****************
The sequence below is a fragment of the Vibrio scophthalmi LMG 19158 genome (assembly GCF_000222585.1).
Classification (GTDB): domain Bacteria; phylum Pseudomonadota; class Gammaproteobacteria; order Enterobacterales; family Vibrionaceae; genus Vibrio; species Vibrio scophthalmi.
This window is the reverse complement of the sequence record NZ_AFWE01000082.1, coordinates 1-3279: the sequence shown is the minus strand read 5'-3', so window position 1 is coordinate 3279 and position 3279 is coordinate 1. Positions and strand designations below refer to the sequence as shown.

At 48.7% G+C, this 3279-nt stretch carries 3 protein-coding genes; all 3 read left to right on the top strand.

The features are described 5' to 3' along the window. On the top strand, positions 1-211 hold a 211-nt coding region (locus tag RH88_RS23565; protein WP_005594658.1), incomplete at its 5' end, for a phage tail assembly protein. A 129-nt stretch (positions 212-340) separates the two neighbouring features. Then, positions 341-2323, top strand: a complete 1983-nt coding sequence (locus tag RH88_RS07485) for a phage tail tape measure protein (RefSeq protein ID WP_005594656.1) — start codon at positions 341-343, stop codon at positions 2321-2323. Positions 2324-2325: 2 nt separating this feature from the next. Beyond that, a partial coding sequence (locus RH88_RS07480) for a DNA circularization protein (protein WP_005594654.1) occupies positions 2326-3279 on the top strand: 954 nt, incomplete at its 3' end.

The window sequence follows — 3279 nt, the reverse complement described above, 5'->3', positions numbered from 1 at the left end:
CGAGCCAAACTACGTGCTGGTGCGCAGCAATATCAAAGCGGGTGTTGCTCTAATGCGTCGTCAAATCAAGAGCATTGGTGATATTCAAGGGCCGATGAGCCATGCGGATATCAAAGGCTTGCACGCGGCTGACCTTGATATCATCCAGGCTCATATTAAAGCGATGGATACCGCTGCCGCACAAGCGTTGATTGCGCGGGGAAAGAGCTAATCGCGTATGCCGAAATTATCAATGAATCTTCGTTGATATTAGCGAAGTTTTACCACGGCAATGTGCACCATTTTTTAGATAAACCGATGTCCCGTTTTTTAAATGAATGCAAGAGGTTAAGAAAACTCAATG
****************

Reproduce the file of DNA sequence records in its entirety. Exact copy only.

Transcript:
The sequence below is a fragment of the Vibrio scophthalmi LMG 19158 genome (assembly GCF_000222585.1).
Classification (GTDB): domain Bacteria; phylum Pseudomonadota; class Gammaproteobacteria; order Enterobacterales; family Vibrionaceae; genus Vibrio; species Vibrio scophthalmi.
This window is the reverse complement of the sequence record NZ_AFWE01000082.1, coordinates 1-3279: the sequence shown is the minus strand read 5'-3', so window position 1 is coordinate 3279 and position 3279 is coordinate 1. Positions and strand designations below refer to the sequence as shown.

At 48.7% G+C, this 3279-nt stretch carries 3 protein-coding genes; all 3 read left to right on the top strand.

The features are described 5' to 3' along the window. On the top strand, positions 1-211 hold a 211-nt coding region (locus tag RH88_RS23565; protein WP_005594658.1), incomplete at its 5' end, for a phage tail assembly protein. A 129-nt stretch (positions 212-340) separates the two neighbouring features. Then, positions 341-2323, top strand: a complete 1983-nt coding sequence (locus tag RH88_RS07485) for a phage tail tape measure protein (RefSeq protein ID WP_005594656.1) — start codon at positions 341-343, stop codon at positions 2321-2323. Positions 2324-2325: 2 nt separating this feature from the next. Beyond that, a partial coding sequence (locus RH88_RS07480) for a DNA circularization protein (protein WP_005594654.1) occupies positions 2326-3279 on the top strand: 954 nt, incomplete at its 3' end.

The window sequence follows — 3279 nt, the reverse complement described above, 5'->3', positions numbered from 1 at the left end:
CGAGCCAAACTACGTGCTGGTGCGCAGCAATATCAAAGCGGGTGTTGCTCTAATGCGTCGTCAAATCAAGAGCATTGGTGATATTCAAGGGCCGATGAGCCATGCGGATATCAAAGGCTTGCACGCGGCTGACCTTGATATCATCCAGGCTCATATTAAAGCGATGGATACCGCTGCCGCACAAGCGTTGATTGCGCGGGGAAAGAGCTAATCGCGTATGCCGAAATTATCAATGAATCTTCGTTGATATTAGCGAAGTTTTACCACGGCAATGTGCACCATTTTTTAGATAAACCGATGTCCCGTTTTTTAAATGAATGCAAGAGGTTAAGAAAACTCAATG